“To design this platform, we collaborate with our distributors. The process involves a few months of discussions to create a blueprint of products that we will work on for the next two years. There are indeed products that are created through this kind of process which involves plenty of high-level discussions and formal expectations,” Putra says.
Warung Pintar also tries to involve the users as early as possible in their testing process.
“We are accustomed to open our laptops [to work] at warungs. [Having users involved in the development process] gives them a strong sense of ownership of the product. They would even show it off to their peers,” Putra points out.
The challenges we all face
The Warung Pintar co-founders close the discussion by pointing a challenge that is faced not only by the company, but also the Indonesian startup ecosystem in general: talent acquisition.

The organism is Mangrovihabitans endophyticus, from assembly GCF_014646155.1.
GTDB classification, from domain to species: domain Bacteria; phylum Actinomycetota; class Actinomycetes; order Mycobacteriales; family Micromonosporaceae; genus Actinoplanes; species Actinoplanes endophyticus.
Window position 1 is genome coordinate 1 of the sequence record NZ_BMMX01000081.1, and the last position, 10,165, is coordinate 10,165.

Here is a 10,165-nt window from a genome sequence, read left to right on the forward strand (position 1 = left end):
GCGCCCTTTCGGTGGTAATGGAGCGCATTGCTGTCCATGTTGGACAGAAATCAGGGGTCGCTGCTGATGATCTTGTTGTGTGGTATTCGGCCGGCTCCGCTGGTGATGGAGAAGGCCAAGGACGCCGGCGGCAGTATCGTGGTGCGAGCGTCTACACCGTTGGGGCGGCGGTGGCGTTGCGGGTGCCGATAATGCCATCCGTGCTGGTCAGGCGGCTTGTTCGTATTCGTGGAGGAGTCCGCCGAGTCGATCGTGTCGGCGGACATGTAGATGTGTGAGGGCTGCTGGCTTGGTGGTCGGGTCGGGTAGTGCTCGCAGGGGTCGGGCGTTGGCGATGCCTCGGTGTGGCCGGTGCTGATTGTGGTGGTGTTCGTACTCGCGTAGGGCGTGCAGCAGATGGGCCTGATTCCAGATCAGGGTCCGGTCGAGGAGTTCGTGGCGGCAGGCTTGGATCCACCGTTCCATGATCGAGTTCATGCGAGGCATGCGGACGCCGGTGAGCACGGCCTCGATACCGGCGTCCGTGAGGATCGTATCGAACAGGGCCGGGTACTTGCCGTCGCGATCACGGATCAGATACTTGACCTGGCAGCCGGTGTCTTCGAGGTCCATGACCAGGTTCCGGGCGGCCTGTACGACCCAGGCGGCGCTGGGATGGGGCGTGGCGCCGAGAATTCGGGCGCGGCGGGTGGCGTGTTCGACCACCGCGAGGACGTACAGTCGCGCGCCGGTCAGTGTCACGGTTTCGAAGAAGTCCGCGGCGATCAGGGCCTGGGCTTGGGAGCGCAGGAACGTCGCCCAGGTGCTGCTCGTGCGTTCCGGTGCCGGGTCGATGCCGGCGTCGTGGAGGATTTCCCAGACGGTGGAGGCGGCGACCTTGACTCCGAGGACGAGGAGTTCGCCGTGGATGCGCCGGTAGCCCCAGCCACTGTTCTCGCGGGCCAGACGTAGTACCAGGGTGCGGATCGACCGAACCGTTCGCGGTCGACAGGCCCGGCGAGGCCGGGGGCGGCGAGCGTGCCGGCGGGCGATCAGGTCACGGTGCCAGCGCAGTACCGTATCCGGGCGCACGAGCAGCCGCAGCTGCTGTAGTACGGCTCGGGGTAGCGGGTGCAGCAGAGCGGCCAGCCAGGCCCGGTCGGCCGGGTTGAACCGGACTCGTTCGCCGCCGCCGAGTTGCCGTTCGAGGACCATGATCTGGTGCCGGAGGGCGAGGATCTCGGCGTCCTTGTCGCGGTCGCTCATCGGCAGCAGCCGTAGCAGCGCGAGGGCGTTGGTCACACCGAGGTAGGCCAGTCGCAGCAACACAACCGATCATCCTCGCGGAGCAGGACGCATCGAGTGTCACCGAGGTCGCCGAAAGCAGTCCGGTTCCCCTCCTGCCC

Bezharie stresses that at the moment, there is no clear definition of what a product manager even is in the market.
“We have seen product managers who were once an analyst; there are even those who are fresh graduates. And not all of them are able to code. There is no clear formulation in the market as the roles of product managers vary between startups,” he explains.
“This is why talent building is the hardest aspect of the business. For example, if I were looking for a sales manager, I just have to open LinkedIn and I will have potential candidates with a similar background. They would all have a solid background as there is already an unwritten standard in the industry,” he further elaborates.
Image Credit: Warung Pintar